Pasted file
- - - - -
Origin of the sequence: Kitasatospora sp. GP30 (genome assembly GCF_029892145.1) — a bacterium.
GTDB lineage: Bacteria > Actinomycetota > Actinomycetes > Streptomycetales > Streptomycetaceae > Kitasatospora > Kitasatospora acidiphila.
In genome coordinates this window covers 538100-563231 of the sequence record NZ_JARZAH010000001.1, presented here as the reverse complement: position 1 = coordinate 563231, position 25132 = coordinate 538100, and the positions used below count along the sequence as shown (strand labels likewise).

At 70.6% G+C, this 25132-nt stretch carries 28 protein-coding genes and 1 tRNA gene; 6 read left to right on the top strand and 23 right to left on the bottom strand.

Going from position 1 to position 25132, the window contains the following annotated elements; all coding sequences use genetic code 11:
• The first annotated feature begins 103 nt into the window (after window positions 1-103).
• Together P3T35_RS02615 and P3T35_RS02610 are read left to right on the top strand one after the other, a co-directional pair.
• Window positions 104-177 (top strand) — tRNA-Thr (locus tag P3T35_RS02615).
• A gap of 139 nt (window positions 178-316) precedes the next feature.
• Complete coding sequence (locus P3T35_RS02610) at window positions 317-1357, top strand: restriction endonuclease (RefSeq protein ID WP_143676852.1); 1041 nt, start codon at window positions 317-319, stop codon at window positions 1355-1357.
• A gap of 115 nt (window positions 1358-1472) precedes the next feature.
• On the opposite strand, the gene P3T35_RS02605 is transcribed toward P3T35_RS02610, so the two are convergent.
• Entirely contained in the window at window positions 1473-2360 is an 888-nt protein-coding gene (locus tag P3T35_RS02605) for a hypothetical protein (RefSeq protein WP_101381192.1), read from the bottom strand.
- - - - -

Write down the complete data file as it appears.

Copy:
Origin of the sequence: Kitasatospora sp. GP30 (genome assembly GCF_029892145.1) — a bacterium.
GTDB lineage: Bacteria > Actinomycetota > Actinomycetes > Streptomycetales > Streptomycetaceae > Kitasatospora > Kitasatospora acidiphila.
In genome coordinates this window covers 538100-563231 of the sequence record NZ_JARZAH010000001.1, presented here as the reverse complement: position 1 = coordinate 563231, position 25132 = coordinate 538100, and the positions used below count along the sequence as shown (strand labels likewise).

At 70.6% G+C, this 25132-nt stretch carries 28 protein-coding genes and 1 tRNA gene; 6 read left to right on the top strand and 23 right to left on the bottom strand.

Going from position 1 to position 25132, the window contains the following annotated elements; all coding sequences use genetic code 11:
• The first annotated feature begins 103 nt into the window (after window positions 1-103).
• Together P3T35_RS02615 and P3T35_RS02610 are read left to right on the top strand one after the other, a co-directional pair.
• Window positions 104-177 (top strand) — tRNA-Thr (locus tag P3T35_RS02615).
• A gap of 139 nt (window positions 178-316) precedes the next feature.
• Complete coding sequence (locus P3T35_RS02610) at window positions 317-1357, top strand: restriction endonuclease (RefSeq protein ID WP_143676852.1); 1041 nt, start codon at window positions 317-319, stop codon at window positions 1355-1357.
• A gap of 115 nt (window positions 1358-1472) precedes the next feature.
• On the opposite strand, the gene P3T35_RS02605 is transcribed toward P3T35_RS02610, so the two are convergent.
• Entirely contained in the window at window positions 1473-2360 is an 888-nt protein-coding gene (locus tag P3T35_RS02605) for a hypothetical protein (RefSeq protein WP_101381192.1), read from the bottom strand.